1. Test your pee for protein...this test is relatively sensitive, but we know that you can get a false positive result if not done thoughtfully. If you exercise like a maniac for a day or two, this always throws it off, ans heavy exercise can make you spill protein in your urine without anything else being wrong.
2. Test your B vitamin levels: homocysteine, folic acid, and B12 are all critically important for overall heart health and those with genetic mutations, such as the MTHFR gene variants, can be at greater risk if their B vitamins are also off.
3. Test your blood for inflammation: Cardio C-Reactive Protein, fibrinogen, and other markers of inflammation all contribute to how likely you are to have heart disease
4. Check your lipid particle status, not just a whole cholesterol panel, check the triglycerides and the apolipoproteins, the size of your particles, the exact nature of your good and bad cholesterol
5. Take your pulse, resting heart rate shows, generally speaking, how well your heart is functioning. So be sure to know what is your pulse actual pulse rate. You can also check your pulse at various times of the day. After exercise? In the morning?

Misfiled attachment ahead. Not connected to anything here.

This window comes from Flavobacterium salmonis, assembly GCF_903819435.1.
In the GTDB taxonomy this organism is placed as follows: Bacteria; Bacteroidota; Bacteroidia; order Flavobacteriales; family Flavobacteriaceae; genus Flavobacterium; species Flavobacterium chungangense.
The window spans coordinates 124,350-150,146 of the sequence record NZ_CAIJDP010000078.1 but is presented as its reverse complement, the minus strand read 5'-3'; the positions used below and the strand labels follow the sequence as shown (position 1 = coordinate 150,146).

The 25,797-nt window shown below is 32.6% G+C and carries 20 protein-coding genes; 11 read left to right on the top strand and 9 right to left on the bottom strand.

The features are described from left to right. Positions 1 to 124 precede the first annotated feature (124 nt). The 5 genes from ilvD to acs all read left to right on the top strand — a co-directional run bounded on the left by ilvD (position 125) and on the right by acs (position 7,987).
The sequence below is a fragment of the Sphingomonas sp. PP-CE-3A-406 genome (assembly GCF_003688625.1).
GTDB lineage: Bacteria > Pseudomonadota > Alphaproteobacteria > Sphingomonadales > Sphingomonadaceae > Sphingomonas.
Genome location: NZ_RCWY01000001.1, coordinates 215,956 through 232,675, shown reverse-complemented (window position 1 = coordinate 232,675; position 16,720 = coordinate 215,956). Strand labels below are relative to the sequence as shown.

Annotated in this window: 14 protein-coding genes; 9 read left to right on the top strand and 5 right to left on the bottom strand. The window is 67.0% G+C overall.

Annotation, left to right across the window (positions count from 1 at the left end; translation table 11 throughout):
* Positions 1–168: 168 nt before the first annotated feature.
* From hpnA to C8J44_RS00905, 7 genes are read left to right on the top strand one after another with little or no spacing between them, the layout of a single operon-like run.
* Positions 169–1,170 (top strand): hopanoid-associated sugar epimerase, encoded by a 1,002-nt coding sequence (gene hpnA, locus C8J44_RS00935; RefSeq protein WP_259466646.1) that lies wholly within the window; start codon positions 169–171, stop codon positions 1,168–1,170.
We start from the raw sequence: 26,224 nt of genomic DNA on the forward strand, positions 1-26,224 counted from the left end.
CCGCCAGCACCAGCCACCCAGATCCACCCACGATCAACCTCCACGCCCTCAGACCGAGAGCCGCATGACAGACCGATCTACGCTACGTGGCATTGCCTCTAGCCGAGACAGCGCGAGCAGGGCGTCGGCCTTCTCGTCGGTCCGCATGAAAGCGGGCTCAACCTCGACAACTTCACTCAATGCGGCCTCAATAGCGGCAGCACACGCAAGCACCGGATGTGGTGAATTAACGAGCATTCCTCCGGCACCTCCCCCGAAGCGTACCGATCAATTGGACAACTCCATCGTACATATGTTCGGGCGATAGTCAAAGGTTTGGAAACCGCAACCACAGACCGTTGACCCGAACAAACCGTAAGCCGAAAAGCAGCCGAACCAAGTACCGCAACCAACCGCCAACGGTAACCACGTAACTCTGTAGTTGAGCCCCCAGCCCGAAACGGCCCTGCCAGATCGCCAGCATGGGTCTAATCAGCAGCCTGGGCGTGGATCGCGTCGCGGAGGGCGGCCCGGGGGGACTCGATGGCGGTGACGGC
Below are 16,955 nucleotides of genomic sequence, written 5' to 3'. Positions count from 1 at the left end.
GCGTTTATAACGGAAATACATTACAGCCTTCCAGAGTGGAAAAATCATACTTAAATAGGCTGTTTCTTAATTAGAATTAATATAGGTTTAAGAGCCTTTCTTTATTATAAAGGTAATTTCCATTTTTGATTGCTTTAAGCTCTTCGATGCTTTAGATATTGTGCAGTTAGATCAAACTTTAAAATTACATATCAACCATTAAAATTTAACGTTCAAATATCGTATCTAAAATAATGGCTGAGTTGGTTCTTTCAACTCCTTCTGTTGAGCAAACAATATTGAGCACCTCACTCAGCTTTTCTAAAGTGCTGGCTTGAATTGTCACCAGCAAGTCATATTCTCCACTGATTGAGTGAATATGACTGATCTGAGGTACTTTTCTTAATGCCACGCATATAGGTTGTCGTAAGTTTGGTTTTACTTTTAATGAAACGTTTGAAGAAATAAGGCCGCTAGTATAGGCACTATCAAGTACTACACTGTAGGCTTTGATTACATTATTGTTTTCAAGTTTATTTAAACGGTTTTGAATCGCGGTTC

6. Blood pressure measurement; another test that is best done at home at various times of the day
7. EKG testing you would need to do in your health care provider's office, especially if you feel you skip beats, have extra beats, have a racing heart beat.
Whatever you do, new symptoms should be reported to your gyno. Be proactive! Heart health is more than a good waistline, but face it, that helps too!